Ruby Onyinyechi Amanze

From Wikipedia, the free encyclopedia
Jump to navigation Jump to search
ruby onyinyechi amanze
Born1982
EducationTemple University
Cranbrook Academy of Art
Known forVisual arts

Ruby Onyinyechi Amanze (born 1982) is a Brooklyn-based Nigerian-British artist noted for drawings and works on paper which focus on cultural hybridity or "post-colonial non-nationalism."[1][2][3] In addition to being an artist, she has also worked as a teacher and curator.[4]



Early life and education[edit]

Amanze was born in Nigeria in 1982. She was raised in the United Kingdom, living there for 13 years before coming to the United States in 2004 when she moved to Philadelphia. She received a B.F.A. summa cum laude from the Tyler School of Art at Philadelphia's Temple University in 2004.[5] She received her M.F.A from Cranbrook Academy of Art, in Bloomfield Hills, Michigan.[6] Amanze now resides in Brooklyn, New York.

Work[edit]

Ruby Onyinyechi Amanze's graphite, ink and pigment drawings, often combined with photo transfers, are populated by hybrid creatures that exist in multi-geographic spaces,floating in the white space of their paper substrate. She is greatly influenced by Nigerian artists and the Nigerian history of drawing.[7] Her mixed-media drawings center on the concept of displacement and cultural hybridity.[8]

Drawing has become her primary medium, with Amanze describing it as "constantly reinventing itself".[7] Despite working with various mediums, her current pieces are all centered around drawing, a favorite medium since childhood.[9] Only in college did she depart from drawing as her primary medium, instead majoring in the art of photography and textiles.[4] Influenced by textile design, photography, print-making and architecture[10], her work conveys cultural displacement, anxiety, and identity, inspired by her “pieced-together memories” of Nigeria.[11] These works explore a sense of displacement and existence between places, evoking feelings of homesickness and longing.[9]

Awards and residencies[edit]

Ruby Onyinyechi Amanze earned a Fulbright Fellowship in 2012,[6] and was a recipient of the Fulbright Scholars Award for Teaching/Research at the University of Nigeria, Nsukka (2013).[12]

From 2015 to 2016 Amanze was an Opens Sessions participant at the Drawing Center, New York.[13]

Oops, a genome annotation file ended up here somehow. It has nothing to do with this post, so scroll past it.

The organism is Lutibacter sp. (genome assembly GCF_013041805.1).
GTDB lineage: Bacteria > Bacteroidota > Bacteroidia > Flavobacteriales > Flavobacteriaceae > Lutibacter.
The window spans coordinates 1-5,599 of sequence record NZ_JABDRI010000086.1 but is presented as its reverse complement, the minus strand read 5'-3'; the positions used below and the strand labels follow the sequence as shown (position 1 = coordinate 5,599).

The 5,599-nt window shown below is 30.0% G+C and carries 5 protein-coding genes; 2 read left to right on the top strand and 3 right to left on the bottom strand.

Amanze was an Artist-in-Residence at the Cooper Union School of Art in New York, NY in 2011, the Lower Manhattan Cultural Council from 2014 to 2015,[14] the Fountainhead Residency in Miami, Florida in 2015, and the Queens Museum in Queens, New York, from 2016 to 2017.[15]

Selected exhibitions[edit]

Amanze has exhibited internationally. Her solo exhibitions include:

Collections[edit]

ruby onyinyechi amanze's work is held in permanent collections including:

  • Deutsche Bank, London, U.K.

References[edit]

  1. ^ Stafford Davis, Jessica. "10 Female Artists of Color". The Root. Gizmoda Media Group. Retrieved 1 February 2018.
  2. ^ Lindsay, Taylor (16 December 2016). "2017 Is the Year of Aggression for This Annual Performance Art Series". Vice Media LLC. Retrieved 2 February 2018.
  3. ^ "bio + contact - ruby amanze". rubyamanze.com. Retrieved 24 February 2018.
  4. ^ a b "Curator and Artist Ruby Onyinyechi Amanze on the Ancient, Universal Language of Drawing". Artspace. Retrieved 2019-03-16.
  5. ^ McMahon, Katherine (8 August 2015). "Habitat: Ruby Onyinyechi Amanze". ARTnews. Retrieved 1 February 2018.
  6. ^ a b c "First solo exhibition by ruby onyinyechi amanze opens at Tiwani Contemporary". ArtDaily. Retrieved 1 February 2018.
  7. ^ a b Corbett, Rachel (26 November 2013). "Curator and Artist Ruby Onyinyechi Amanze on the Ancient, Universal Language of Drawing". Artspace. Retrieved 10 March 2018.
  8. ^ Museum, The Jewish (2018-02-05). "Black History Month: Picturing Black Love within the Jewish Experience". The Jewish Museum. Retrieved 2019-03-03.
  9. ^ a b Gleeson, Bridget (15 December 2015). "A Nigerian-born Artist Meditates on Displacement and Longing in 'Salt Water'". Artsy. Retrieved 10 March 2018.
  10. ^ "Mariane Ibrahim Gallery | ruby onyinyechi amanze". marianeibrahim.com. Retrieved 10 March 2018.
  11. ^ "30 Emerging Artists to Watch During Frieze Week". Artsy. 12 May 2015. Retrieved 10 March 2018.
  12. ^ "Mariane Ibrahim Gallery | ruby onyinyechi amanze". marianeibrahim.com. Retrieved 10 March 2018.
  13. ^ "The Drawing Center | New York, NY | Open sessions | Artists 2016-2017 | ruby onyinyechi amanze". www.drawingcenter.org. Retrieved 24 February 2018.
  14. ^ "30 Emerging Artists to Watch During Frieze Week". Artsy. 12 May 2015. Retrieved 10 March 2018.
  15. ^ "Queens Museum". www.queensmuseum.org. Retrieved 24 February 2018.
  16. ^ "resume – ruby amanze". rubyamanze.com. Retrieved 10 March 2018.
  17. ^ "ruby onyinyechi amanze at Tiwani Contemporary - IAM - Intense Art Magazine". IAM - Intense Art Magazine. 5 July 2014. Retrieved 24 February 2018.
  18. ^ Farley, Michael Anthony (9 January 2017). "This Week's Must-See Art Events: Rejoice! Our Times Are Intolerable and Nasty Women Are Front-and-Center". Art F City. Retrieved 2 February 2018.
  19. ^ Farago, Jason (25 January 2018). "A Museum's Fresh Take on the Whole Megillah". The New York Times. Retrieved 2 February 2018.

External links[edit]

Official website